In the recent case of Mogane v Bradford Teaching Hospitals NHS Foundation Trust the Employment Appeal Tribunal has considered whether a dismissal was unfair where the employer relied on only one selection criterion which inevitably identified one employee as redundant.
Mrs Mogane, a band 6 nurse, was employed by Bradford Teaching Hospital. The hospital was in financial difficulty and needed to make a reduction in staff. There were two band 6 nurses, Mrs Mogane and one other, both employed on fixed term contracts. The hospital chose just one selection criteria – which fixed term was ending soonest. As Mrs Mogane’s fixed term was due to expire first, she was selected for redundancy. There was an attempt to consult Mrs Mogane about alternative employment, but there was nothing suitable, so she was dismissed as redundant.
She brought an unfair dismissal claim against the hospital. The Employment Tribunal rejected her claim and she appealed to the Employment Appeal Tribunal (EAT).
The EAT held that the dismissal for redundancy had been unfair on the basis that a fair procedure had not been followed. The EAT reminds us that consultation is a fundamental aspect of a fair redundancy procedure. Although there had been consultation about alternative employment, in order that consultation is genuine and meaningful, it must take place at a stage when an employee can still, potentially, influence the outcome. In this case, the choice of one sole selection criterion had the practical result that the selection of Mrs Mogane was inevitable. In this situation, consultation should have taken place prior to the decision about selection criteria being made.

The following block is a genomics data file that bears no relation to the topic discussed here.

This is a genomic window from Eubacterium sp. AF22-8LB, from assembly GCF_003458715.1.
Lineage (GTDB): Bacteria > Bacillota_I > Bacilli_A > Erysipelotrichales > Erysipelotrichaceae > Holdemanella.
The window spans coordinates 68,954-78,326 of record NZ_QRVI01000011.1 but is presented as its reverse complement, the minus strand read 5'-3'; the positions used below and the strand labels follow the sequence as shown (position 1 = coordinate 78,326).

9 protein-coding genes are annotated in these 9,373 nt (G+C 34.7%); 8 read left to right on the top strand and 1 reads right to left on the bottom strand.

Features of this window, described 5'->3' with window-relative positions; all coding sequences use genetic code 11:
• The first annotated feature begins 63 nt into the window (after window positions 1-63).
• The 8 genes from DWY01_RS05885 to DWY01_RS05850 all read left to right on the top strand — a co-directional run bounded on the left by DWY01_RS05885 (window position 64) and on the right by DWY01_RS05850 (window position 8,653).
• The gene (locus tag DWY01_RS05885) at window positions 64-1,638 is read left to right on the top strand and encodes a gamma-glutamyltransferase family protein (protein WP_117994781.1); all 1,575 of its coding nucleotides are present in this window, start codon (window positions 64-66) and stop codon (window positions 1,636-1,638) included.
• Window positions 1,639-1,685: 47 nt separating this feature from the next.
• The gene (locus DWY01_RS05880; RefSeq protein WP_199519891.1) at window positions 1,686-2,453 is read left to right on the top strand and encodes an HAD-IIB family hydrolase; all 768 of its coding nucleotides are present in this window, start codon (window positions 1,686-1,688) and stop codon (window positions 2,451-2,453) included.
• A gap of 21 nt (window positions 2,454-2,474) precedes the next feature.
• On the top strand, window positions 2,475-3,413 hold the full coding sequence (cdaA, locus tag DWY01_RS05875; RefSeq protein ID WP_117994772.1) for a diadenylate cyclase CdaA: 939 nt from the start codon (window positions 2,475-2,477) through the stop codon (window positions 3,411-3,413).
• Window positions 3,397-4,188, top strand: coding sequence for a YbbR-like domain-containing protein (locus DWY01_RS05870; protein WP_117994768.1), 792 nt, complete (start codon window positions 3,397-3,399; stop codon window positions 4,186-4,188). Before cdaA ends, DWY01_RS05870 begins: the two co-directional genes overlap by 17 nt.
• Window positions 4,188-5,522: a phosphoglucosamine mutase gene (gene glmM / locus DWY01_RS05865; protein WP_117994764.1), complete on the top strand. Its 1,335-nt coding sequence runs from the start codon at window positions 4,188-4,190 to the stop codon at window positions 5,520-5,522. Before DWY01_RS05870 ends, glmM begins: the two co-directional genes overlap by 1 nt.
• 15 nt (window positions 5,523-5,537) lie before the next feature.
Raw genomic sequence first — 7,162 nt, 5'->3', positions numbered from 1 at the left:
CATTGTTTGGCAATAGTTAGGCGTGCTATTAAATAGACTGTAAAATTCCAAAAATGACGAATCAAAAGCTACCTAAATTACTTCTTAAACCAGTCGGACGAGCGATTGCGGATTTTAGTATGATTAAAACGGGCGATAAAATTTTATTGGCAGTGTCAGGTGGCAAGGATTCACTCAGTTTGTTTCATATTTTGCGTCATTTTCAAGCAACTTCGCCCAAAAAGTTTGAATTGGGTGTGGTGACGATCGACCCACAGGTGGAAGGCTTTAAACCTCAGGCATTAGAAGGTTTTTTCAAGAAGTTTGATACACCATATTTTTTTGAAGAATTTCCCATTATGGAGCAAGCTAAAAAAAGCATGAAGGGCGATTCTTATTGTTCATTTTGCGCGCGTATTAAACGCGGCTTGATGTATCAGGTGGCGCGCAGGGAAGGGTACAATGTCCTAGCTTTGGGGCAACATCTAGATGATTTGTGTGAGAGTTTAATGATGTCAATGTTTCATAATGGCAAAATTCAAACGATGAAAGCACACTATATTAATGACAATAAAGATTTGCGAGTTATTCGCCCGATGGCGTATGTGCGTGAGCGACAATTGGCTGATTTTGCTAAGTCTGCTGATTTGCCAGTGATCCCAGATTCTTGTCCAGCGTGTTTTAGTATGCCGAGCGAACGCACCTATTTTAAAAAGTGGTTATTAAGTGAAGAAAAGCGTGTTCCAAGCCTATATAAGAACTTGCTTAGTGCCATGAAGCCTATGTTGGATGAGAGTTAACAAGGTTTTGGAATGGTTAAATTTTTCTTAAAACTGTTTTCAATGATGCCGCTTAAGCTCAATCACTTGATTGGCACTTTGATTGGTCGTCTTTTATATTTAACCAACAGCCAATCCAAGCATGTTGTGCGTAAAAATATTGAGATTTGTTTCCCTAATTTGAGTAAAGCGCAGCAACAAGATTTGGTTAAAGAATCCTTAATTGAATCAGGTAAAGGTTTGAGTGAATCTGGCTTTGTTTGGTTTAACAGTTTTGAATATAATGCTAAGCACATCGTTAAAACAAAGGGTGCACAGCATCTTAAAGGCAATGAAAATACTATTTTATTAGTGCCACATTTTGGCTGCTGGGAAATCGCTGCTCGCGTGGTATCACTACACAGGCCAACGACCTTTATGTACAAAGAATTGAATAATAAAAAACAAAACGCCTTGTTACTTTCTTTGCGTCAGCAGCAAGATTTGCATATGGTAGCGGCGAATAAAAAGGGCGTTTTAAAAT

The EAT held that it is not within the band of reasonable responses, in the absence of consultation, to adopt one criterion which simultaneously decides the pool of employees and which employee is to be dismissed. The implied term of trust and confidence requires that employers will not act arbitrarily towards employees in the methods of selection for redundancy. The Hospital had made an arbitrary choice when applying just one selection criteria relating solely to the question of the ending of the fixed term contract.
This case is another reminder of the importance of having genuine and meaningful consultation prior to a decision being made about redundancy.
The use of just one selection criteria for redundancy purposes is not best practice. Employers would be well advised to choose a set of redundancy selection criteria which, as far as possible, are both objective and capable of independent verification.
Where only one selection criteria is used, and this inevitably means only one employee is selected, there must be consultation before the selection criteria is used, to allow the employee to potentially impact the decision.